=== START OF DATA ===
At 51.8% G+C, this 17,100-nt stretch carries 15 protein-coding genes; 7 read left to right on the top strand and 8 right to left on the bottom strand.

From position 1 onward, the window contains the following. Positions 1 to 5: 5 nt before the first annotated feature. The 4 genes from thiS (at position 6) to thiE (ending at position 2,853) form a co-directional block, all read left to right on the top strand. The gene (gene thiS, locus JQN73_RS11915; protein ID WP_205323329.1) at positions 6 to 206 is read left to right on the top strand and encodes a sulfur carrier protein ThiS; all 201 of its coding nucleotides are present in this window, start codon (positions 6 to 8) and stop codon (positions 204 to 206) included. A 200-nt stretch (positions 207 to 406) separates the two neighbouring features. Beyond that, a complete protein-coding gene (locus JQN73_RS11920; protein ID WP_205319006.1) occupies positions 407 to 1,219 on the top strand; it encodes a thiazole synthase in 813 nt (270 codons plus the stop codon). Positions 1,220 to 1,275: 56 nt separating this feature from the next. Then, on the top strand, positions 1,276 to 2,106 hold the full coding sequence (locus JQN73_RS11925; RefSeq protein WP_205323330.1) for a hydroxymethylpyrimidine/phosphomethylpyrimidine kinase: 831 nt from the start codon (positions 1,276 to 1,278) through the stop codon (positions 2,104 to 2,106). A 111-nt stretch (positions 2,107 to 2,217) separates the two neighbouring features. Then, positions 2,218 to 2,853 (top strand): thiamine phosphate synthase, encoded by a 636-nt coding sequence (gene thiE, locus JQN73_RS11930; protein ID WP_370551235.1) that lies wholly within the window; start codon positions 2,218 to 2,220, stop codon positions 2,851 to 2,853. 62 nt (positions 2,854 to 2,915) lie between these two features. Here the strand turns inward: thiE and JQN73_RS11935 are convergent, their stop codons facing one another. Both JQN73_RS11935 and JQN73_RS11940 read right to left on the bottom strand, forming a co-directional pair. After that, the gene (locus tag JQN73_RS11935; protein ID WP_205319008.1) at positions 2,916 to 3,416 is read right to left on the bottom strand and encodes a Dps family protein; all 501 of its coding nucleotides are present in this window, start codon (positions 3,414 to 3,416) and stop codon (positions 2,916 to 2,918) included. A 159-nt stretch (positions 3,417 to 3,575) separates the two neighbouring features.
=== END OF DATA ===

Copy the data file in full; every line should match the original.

At 51.8% G+C, this 17,100-nt stretch carries 15 protein-coding genes; 7 read left to right on the top strand and 8 right to left on the bottom strand.

From position 1 onward, the window contains the following. Positions 1 to 5: 5 nt before the first annotated feature. The 4 genes from thiS (at position 6) to thiE (ending at position 2,853) form a co-directional block, all read left to right on the top strand. The gene (gene thiS, locus JQN73_RS11915; protein ID WP_205323329.1) at positions 6 to 206 is read left to right on the top strand and encodes a sulfur carrier protein ThiS; all 201 of its coding nucleotides are present in this window, start codon (positions 6 to 8) and stop codon (positions 204 to 206) included. A 200-nt stretch (positions 207 to 406) separates the two neighbouring features. Beyond that, a complete protein-coding gene (locus JQN73_RS11920; protein ID WP_205319006.1) occupies positions 407 to 1,219 on the top strand; it encodes a thiazole synthase in 813 nt (270 codons plus the stop codon). Positions 1,220 to 1,275: 56 nt separating this feature from the next. Then, on the top strand, positions 1,276 to 2,106 hold the full coding sequence (locus JQN73_RS11925; RefSeq protein WP_205323330.1) for a hydroxymethylpyrimidine/phosphomethylpyrimidine kinase: 831 nt from the start codon (positions 1,276 to 1,278) through the stop codon (positions 2,104 to 2,106). A 111-nt stretch (positions 2,107 to 2,217) separates the two neighbouring features. Then, positions 2,218 to 2,853 (top strand): thiamine phosphate synthase, encoded by a 636-nt coding sequence (gene thiE, locus JQN73_RS11930; protein ID WP_370551235.1) that lies wholly within the window; start codon positions 2,218 to 2,220, stop codon positions 2,851 to 2,853. 62 nt (positions 2,854 to 2,915) lie between these two features. Here the strand turns inward: thiE and JQN73_RS11935 are convergent, their stop codons facing one another. Both JQN73_RS11935 and JQN73_RS11940 read right to left on the bottom strand, forming a co-directional pair. After that, the gene (locus tag JQN73_RS11935; protein ID WP_205319008.1) at positions 2,916 to 3,416 is read right to left on the bottom strand and encodes a Dps family protein; all 501 of its coding nucleotides are present in this window, start codon (positions 3,414 to 3,416) and stop codon (positions 2,916 to 2,918) included. A 159-nt stretch (positions 3,417 to 3,575) separates the two neighbouring features.